5. On your business card, make sure you have at least the following information: your name, your phone number, email and website.  Include your business name if it’s different from yours. The information must be accurate, if something has changed, throw them out and start again.

6. Don’t have a website? It is no longer acceptable to not have a website if you’re in business. Many home-based businesses have a stock website you can personalize for free (mine is julieboyer.usana.com). Even better, purchase your domain name (i.e. julieboyer.com) using a service like Netfirms or Host Gator and point your company’s free website to your domain.  So instead of www.stephaniesmith.pamperedchef.com it’s simply www.stephaniesmith.com. The same information shows up when you enter the link, but it’s easier to remember.

7. Stay in touch with your clients, especially your repeat clients. Many home-based businesses offer a monthly order or subscription. Are you taking the time to connect with customers you’ve had for months or maybe even years? Send them a thank-you note for their ongoing business. Check in with an email or phone call every quarter and let them know you’re grateful for their silent, but regular orders. My friend Melissa Barlock uses this service for her clients to show her gratitude.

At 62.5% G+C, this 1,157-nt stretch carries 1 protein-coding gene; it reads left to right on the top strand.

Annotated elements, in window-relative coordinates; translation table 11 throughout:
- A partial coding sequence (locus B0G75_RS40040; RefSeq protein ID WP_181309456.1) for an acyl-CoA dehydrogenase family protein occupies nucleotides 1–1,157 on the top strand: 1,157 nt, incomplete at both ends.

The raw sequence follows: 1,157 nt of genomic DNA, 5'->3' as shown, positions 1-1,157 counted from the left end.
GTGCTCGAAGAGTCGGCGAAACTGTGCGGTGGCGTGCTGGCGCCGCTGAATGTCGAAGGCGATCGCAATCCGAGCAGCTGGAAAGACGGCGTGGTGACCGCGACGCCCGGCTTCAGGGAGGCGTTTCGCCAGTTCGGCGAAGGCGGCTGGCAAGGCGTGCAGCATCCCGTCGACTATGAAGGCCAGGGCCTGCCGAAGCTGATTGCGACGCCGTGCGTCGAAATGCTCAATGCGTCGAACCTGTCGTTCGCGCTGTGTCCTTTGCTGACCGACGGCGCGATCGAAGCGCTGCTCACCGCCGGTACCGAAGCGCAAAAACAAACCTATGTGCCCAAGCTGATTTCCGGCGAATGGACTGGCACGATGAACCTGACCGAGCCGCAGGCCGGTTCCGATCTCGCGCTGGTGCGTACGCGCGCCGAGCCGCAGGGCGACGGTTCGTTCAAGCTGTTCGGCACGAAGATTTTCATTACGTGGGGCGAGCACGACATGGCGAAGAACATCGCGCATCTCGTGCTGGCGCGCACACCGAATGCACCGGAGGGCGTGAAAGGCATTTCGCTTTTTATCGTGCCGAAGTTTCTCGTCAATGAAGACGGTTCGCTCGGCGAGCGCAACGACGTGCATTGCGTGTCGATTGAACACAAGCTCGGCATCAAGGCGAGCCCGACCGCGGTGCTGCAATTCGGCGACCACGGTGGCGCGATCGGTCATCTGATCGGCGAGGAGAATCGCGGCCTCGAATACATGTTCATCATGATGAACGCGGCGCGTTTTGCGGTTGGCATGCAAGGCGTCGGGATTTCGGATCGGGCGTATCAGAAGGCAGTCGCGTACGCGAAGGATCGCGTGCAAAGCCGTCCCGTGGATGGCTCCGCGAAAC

8. Be on social media. As Gary Vaynerchuk puts it ‘it’s 2014, what are you waiting for?’ No more excuses. You’ve got to have a Facebook page for your business and a twitter account at the very least. Both have to be used on a daily basis. That means posting and interacting with people. February’s Success Magazine has a great audio by Gary V about how to interact on social. I highly recommend getting a copy of his new book, Jab, Jab, Jab, Right Hook if you want to learn how to do social media well. I also recommend checking out Scott Stratten and UnMarketing for more on how to be effective in the social media world. Businesses can be ruined with improper social media strategies, so take a bit of time to do this one properly.